After you’ve become proficient at hitting the card in under two seconds from 3 yards, move the target back to 7 yards. Again, from this new distance you’ll want to get to the point where you can hit the 3-by-5 index card in less than two seconds when drawing from concealment. As you move the target further and further back, I encourage you to videotape yourself or have a friend watch you to make sure you’re completing the draw in the most efficient manner possible and not bringing back any bad habits.
If hitting the target at 7 yards is easy for you, then let me introduce you to a drill that was shared with me by Louis Awerbuck, former chief rangemaster at Gunsite: When talking about drills one day, Louis asked me if I wanted to know about “a murderous drill that would wreck my self-confidence.” Naturally I told him yes. He said that Colonel Cooper taught him a drill where, from 25 yards, you have 2.5 seconds to get one shot into an 8-inch circle while drawing from concealment. It’s a very humbling drill, and if you try it, I recommend a steel target so you get instant feedback. Also, with this drill it is crucial that you have the perfect draw and there is absolutely no wasted movement.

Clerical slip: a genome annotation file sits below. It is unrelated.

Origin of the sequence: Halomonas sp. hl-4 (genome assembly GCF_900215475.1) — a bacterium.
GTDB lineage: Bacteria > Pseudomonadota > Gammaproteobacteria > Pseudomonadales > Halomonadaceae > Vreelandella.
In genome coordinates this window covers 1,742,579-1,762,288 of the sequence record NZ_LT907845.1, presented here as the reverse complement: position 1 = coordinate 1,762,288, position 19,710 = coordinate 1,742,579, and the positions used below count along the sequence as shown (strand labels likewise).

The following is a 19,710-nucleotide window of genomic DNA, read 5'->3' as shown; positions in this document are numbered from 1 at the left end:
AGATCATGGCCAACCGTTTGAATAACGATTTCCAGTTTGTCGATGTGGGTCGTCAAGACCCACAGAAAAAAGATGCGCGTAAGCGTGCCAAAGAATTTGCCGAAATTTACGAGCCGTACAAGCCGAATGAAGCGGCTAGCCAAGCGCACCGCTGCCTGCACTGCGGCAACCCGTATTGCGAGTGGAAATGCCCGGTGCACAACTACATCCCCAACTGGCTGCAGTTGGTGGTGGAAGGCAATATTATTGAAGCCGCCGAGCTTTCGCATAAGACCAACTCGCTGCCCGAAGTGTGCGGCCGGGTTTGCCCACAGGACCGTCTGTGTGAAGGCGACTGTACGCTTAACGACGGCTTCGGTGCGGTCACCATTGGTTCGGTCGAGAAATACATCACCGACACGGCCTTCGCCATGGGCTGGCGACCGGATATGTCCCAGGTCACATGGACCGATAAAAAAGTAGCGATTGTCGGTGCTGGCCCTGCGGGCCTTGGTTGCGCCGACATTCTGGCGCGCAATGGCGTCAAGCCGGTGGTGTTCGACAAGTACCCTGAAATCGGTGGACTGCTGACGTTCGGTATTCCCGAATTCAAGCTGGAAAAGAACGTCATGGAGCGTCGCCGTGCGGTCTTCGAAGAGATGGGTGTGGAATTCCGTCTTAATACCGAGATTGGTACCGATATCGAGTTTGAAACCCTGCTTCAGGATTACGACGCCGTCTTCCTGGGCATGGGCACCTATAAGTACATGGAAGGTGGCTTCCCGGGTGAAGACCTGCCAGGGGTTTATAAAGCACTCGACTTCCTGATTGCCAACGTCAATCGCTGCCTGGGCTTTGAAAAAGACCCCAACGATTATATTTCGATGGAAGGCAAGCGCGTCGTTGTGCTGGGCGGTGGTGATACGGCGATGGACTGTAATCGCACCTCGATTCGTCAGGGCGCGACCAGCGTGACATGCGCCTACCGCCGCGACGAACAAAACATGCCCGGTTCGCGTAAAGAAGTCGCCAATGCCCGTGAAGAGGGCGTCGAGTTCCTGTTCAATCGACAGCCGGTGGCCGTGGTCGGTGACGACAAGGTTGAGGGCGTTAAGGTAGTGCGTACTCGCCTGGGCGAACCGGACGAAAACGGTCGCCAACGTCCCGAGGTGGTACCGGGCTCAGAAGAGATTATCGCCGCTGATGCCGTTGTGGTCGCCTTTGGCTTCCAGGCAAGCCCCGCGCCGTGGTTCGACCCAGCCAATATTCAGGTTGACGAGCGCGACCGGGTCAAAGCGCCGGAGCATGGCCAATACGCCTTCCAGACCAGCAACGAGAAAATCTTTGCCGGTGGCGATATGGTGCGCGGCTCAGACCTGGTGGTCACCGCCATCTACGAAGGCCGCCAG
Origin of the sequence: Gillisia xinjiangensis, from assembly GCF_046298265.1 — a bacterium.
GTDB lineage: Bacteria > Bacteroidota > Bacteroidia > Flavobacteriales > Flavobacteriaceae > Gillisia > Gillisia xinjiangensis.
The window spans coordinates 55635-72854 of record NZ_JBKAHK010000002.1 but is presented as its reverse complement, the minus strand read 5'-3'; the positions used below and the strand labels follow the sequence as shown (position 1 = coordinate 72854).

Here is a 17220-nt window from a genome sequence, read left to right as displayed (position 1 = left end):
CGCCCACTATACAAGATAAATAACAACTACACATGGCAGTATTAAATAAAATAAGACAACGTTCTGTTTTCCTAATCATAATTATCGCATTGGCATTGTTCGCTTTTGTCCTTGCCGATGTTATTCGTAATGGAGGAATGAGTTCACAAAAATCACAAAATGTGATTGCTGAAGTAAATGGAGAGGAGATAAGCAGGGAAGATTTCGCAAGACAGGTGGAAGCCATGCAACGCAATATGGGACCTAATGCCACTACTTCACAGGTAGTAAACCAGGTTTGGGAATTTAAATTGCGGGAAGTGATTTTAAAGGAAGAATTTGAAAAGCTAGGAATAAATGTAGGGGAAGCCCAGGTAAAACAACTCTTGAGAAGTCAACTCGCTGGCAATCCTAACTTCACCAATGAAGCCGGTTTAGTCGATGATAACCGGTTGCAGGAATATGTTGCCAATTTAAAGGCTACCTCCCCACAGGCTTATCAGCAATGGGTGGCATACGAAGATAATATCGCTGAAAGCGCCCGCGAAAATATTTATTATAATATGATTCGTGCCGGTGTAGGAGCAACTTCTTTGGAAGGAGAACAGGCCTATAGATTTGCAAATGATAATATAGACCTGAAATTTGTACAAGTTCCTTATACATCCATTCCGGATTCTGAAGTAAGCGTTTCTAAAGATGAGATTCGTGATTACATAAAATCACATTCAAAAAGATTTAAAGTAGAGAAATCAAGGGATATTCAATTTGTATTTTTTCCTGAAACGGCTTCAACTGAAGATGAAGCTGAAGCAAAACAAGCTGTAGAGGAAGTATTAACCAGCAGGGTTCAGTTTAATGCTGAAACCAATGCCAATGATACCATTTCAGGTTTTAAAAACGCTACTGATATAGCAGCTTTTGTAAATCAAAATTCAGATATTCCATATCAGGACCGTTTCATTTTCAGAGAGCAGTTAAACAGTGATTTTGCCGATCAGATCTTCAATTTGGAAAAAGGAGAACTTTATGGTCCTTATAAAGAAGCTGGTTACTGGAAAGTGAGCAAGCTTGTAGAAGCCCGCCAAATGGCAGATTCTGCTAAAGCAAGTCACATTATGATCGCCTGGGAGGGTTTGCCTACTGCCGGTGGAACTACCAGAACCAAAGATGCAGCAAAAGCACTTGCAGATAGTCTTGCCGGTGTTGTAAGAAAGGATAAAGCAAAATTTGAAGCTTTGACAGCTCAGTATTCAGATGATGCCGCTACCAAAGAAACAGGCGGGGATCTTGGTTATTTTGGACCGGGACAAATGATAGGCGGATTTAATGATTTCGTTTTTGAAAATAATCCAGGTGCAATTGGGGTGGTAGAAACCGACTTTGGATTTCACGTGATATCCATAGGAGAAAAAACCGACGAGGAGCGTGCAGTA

But before you start driving yourself crazy trying to hit steel from 25 yards, take as much time as you need to perfect your draw. The speed will come, especially if you spend 10 to 15 minutes each day working on your draw, as I do.
Red-dot sights are being seen as viable en-hancements for sidearms in the field.
by Rob Garrett / Oct 22, 2013